Select Page

Where do you get your story? How about from the source?

Where do you get your story? How about from the source?
This entry is part 2 of 3 in the series Markree Castle

In researching the plot for The Leprechauns of Markree Castle, I asked two 10-year olds what it might be about.

We have the location, now we just need the story.

We have the location, now we just need the story.

They’re both reading The Hunger Games, so I figured leprechauns are going to have some stiff competition, but hey, if that’s what they’re reading, so be it. Here’s what I learned:

Secrets

We’re going to need a secret passageway from somewhere in the castle, maybe behind a fireplace or a huge staircase. It will lead to underground secret tunnels that lead all the way to the nearest village (which would be Collooney, Ireland). The kids find a treasure, but it turns out to the belong to the local blacksmith (who’s doubling as the night porter at the castle, which is now a hotel). But it gets more interesting as it doesn’t really belong to him at all but to a former king and it came from Markree Castle itself.

Leprechuans

Seeing that the title is “he Leprechauns of Markree Castle” and all, the kids meet up with leprechauns in the tunnels and they’ve been after the treasure for some time. They’re excited that you found it and they said they’ll even give you a pot of gold in return for finding the treasure. But the blacksmith is onto them and won’t give it all up that easily. He’s the night porter at the hotel so he seems to come out everywhere the kids go. He’s scary and they’re scared. But the kids and the leprechauns want to work together to get the treasure back to the castle.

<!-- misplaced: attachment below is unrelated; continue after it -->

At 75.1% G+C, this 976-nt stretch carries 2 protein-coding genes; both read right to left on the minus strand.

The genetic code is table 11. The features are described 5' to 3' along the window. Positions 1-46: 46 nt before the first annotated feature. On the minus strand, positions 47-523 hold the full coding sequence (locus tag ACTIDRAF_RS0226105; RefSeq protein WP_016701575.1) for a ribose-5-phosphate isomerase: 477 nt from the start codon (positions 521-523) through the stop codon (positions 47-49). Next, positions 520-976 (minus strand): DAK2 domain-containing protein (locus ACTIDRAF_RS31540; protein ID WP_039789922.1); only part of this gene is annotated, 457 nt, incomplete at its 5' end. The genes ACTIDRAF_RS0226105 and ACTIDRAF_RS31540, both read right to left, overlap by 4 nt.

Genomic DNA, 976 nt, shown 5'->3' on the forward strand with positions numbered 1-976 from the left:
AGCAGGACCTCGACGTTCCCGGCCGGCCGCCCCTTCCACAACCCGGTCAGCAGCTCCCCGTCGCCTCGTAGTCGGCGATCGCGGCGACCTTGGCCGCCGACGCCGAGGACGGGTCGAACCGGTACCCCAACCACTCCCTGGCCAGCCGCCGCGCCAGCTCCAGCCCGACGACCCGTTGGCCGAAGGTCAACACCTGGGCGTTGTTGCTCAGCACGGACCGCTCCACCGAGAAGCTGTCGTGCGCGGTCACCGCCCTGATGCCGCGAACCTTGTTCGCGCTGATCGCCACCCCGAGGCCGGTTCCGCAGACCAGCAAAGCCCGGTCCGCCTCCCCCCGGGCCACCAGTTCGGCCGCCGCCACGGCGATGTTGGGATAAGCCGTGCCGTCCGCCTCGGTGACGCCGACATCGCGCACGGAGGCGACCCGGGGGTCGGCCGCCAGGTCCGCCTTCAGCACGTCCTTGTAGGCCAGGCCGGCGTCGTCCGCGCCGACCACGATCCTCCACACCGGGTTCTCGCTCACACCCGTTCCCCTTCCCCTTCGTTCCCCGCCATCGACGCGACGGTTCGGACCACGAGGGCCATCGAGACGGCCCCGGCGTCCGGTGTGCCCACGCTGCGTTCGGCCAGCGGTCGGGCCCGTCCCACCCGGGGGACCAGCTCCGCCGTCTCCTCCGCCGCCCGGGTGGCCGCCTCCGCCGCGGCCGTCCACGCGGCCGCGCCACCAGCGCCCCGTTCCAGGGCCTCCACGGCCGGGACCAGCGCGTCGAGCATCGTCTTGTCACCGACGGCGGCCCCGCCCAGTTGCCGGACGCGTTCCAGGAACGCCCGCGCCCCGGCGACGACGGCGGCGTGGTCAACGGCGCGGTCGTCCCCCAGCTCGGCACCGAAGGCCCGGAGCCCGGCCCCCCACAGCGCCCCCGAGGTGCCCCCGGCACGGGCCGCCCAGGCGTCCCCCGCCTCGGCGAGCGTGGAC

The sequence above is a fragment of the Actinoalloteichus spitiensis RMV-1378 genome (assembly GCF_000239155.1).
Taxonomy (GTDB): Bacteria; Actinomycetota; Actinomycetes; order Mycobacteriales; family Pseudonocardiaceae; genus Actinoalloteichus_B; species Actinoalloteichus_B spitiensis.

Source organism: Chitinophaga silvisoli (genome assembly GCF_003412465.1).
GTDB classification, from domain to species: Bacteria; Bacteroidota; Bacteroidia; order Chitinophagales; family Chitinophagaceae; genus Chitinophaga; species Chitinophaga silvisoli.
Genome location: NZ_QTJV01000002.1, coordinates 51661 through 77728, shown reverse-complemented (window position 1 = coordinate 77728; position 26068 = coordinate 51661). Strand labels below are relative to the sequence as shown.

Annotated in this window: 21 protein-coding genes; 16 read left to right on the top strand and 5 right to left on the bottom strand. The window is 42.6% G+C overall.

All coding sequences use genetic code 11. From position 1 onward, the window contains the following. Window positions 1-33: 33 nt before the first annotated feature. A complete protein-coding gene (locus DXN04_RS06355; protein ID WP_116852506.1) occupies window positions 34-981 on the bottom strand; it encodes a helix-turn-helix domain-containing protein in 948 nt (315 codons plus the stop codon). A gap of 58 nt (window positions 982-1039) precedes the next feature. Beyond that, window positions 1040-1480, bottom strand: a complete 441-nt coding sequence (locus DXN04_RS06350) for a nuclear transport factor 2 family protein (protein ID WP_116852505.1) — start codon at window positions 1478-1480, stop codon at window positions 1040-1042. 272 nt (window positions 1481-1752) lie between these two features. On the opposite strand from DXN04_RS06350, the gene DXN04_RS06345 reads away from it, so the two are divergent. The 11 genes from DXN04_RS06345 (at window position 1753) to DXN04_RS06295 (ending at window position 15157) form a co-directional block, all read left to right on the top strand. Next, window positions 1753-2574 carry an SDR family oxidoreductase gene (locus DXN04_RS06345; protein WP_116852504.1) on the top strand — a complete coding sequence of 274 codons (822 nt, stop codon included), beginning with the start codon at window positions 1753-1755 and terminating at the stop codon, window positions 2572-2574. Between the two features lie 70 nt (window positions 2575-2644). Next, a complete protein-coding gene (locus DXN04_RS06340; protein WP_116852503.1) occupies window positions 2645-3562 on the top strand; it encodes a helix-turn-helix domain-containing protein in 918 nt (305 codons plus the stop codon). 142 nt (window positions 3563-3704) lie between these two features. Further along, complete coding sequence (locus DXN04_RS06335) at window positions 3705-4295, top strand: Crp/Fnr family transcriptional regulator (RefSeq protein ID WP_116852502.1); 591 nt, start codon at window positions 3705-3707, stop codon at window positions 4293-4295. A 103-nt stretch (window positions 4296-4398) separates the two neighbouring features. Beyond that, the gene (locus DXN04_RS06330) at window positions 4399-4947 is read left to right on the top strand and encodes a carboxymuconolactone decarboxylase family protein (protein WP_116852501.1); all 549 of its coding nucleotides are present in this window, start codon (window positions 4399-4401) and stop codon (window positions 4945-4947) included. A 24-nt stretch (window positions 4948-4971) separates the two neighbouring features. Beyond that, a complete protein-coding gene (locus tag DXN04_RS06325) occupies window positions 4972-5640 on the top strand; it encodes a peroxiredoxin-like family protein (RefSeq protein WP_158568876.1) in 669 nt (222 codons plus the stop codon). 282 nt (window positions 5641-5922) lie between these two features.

Well, that’s what I got sitting with two 10-year olds for 10 minutes before they were nose first back in their books. Sounds like a good story to me, let’s see what I can make of it. Stay tuned.

Series Navigation<< Scribblings of Book #2: The Leprechauns of Markree CastleThis is going to be fun. >>

About The Author

Bradley

I don't like to call them excuses. They're priorities. With a handful of exceptions, we usually have a choice in our actions. They just need to be prioritized.

Leave a Reply

Pin It on Pinterest

Shares